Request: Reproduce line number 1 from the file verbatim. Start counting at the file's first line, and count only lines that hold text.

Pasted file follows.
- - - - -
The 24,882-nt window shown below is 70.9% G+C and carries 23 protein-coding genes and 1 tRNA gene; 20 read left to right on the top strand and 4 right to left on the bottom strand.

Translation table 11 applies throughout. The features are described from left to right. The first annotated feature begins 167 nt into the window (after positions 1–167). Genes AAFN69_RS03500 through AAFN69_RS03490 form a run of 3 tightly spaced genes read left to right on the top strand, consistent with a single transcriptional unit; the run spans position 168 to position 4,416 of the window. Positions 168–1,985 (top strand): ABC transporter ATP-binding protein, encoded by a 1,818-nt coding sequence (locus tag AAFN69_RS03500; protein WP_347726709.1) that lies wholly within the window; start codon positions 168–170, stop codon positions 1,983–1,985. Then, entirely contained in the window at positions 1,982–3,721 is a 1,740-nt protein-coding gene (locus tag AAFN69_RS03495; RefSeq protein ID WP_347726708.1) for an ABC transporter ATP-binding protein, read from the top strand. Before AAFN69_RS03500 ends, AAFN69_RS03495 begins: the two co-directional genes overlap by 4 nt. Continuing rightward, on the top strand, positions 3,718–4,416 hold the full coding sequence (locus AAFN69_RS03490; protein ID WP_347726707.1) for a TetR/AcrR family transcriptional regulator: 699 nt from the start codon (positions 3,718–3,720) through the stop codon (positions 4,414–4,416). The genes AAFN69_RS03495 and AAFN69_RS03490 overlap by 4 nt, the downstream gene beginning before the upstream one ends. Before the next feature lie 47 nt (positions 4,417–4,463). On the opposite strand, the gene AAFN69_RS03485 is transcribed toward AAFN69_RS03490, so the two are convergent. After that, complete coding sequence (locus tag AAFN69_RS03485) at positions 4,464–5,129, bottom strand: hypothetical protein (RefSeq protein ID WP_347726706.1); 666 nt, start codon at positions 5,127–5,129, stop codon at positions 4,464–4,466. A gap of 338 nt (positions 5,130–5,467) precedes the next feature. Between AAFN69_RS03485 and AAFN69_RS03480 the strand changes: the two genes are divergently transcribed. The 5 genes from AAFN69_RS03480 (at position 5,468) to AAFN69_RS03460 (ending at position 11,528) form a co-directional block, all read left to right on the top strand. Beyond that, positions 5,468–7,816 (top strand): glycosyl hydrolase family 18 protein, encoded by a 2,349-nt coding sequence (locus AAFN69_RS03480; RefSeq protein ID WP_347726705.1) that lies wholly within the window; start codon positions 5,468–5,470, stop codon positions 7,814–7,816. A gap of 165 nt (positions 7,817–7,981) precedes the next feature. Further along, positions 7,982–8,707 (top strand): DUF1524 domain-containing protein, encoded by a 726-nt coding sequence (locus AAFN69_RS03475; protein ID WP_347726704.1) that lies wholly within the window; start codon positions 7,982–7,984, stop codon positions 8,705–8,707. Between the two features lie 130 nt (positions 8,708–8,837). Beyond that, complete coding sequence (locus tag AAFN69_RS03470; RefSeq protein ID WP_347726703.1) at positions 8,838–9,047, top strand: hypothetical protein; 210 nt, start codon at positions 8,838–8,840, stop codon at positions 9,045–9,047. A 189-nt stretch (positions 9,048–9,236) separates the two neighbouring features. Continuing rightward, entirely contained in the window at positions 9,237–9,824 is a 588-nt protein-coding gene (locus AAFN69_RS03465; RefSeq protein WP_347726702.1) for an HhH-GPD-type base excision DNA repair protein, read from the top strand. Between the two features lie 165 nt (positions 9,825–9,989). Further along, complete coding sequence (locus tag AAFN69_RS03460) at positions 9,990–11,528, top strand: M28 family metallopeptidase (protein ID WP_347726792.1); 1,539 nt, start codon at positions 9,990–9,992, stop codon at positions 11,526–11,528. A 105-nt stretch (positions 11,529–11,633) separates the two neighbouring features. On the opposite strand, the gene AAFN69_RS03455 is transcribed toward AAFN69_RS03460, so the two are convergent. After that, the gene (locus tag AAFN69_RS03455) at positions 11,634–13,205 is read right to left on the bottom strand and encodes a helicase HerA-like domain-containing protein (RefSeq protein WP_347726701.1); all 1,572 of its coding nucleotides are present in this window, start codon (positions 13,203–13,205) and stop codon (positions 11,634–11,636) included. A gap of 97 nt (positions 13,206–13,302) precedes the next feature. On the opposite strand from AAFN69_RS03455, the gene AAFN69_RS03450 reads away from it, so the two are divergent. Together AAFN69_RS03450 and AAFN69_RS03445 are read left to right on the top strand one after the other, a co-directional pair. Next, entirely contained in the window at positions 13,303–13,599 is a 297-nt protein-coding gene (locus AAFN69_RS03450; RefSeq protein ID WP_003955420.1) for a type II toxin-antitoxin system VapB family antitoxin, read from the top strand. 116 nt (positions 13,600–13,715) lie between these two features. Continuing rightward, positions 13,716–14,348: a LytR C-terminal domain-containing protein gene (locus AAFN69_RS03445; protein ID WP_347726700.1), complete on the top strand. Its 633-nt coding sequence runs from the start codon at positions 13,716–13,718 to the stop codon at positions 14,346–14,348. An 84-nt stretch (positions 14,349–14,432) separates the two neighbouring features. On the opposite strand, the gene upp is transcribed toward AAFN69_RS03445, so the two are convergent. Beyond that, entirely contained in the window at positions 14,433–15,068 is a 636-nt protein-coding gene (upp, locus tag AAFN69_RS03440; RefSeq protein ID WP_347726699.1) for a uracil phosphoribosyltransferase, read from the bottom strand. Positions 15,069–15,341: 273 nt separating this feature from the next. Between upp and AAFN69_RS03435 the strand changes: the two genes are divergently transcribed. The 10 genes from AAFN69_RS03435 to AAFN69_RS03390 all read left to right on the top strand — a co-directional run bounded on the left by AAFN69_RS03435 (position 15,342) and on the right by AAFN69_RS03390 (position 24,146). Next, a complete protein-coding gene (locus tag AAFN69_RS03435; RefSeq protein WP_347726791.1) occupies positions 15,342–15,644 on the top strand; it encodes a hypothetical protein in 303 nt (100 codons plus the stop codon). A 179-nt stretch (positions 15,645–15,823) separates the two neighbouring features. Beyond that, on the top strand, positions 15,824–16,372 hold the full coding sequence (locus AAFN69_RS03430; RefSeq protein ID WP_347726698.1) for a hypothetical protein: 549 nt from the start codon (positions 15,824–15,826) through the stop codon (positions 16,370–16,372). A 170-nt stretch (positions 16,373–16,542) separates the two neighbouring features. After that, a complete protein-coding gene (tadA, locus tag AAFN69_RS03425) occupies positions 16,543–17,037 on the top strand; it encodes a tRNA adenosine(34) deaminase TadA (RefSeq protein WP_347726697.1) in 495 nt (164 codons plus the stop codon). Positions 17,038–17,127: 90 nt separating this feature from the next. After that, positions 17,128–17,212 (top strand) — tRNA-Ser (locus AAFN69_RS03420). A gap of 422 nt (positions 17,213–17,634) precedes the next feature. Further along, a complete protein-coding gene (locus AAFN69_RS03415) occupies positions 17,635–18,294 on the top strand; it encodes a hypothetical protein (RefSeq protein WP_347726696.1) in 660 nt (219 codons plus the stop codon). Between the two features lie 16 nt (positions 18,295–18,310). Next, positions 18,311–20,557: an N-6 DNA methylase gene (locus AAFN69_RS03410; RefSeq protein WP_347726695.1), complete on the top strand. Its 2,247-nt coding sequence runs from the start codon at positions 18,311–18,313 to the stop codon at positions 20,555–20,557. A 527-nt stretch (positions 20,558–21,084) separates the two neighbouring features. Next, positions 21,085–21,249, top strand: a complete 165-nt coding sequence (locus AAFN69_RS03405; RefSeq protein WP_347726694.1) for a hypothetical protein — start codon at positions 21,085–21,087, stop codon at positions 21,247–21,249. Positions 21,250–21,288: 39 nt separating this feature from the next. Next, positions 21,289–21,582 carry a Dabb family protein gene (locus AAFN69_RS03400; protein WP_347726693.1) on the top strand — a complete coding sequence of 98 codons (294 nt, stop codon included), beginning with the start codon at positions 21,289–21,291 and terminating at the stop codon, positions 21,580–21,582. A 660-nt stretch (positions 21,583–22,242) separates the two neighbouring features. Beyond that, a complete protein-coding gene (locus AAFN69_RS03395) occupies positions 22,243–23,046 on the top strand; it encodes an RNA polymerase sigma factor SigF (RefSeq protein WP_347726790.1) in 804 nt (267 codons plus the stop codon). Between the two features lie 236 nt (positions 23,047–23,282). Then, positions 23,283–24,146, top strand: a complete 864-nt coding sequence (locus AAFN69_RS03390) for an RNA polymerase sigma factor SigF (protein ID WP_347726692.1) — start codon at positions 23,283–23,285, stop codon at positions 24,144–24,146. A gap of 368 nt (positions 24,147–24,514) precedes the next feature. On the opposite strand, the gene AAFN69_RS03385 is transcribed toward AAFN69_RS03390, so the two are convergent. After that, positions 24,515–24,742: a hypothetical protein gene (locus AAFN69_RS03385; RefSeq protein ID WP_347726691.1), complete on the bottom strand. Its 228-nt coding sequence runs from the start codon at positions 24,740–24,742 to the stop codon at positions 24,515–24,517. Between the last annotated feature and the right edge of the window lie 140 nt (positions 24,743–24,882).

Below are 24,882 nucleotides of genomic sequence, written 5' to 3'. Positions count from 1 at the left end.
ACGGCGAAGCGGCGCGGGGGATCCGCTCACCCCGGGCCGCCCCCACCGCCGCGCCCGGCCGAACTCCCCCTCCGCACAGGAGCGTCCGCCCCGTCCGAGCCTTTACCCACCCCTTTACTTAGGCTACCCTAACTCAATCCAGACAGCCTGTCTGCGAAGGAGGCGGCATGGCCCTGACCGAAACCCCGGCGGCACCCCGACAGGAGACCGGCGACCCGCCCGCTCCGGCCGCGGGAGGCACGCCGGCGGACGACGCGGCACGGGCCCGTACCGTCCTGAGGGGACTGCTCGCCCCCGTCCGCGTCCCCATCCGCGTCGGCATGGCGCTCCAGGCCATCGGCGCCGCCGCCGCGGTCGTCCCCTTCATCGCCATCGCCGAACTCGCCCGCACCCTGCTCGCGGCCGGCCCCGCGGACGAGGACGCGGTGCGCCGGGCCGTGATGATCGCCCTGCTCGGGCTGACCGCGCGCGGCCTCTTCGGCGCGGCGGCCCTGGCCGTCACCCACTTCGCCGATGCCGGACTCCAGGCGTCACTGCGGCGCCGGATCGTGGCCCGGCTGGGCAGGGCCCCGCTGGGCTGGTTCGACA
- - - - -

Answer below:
The 24,882-nt window shown below is 70.9% G+C and carries 23 protein-coding genes and 1 tRNA gene; 20 read left to right on the top strand and 4 right to left on the bottom strand.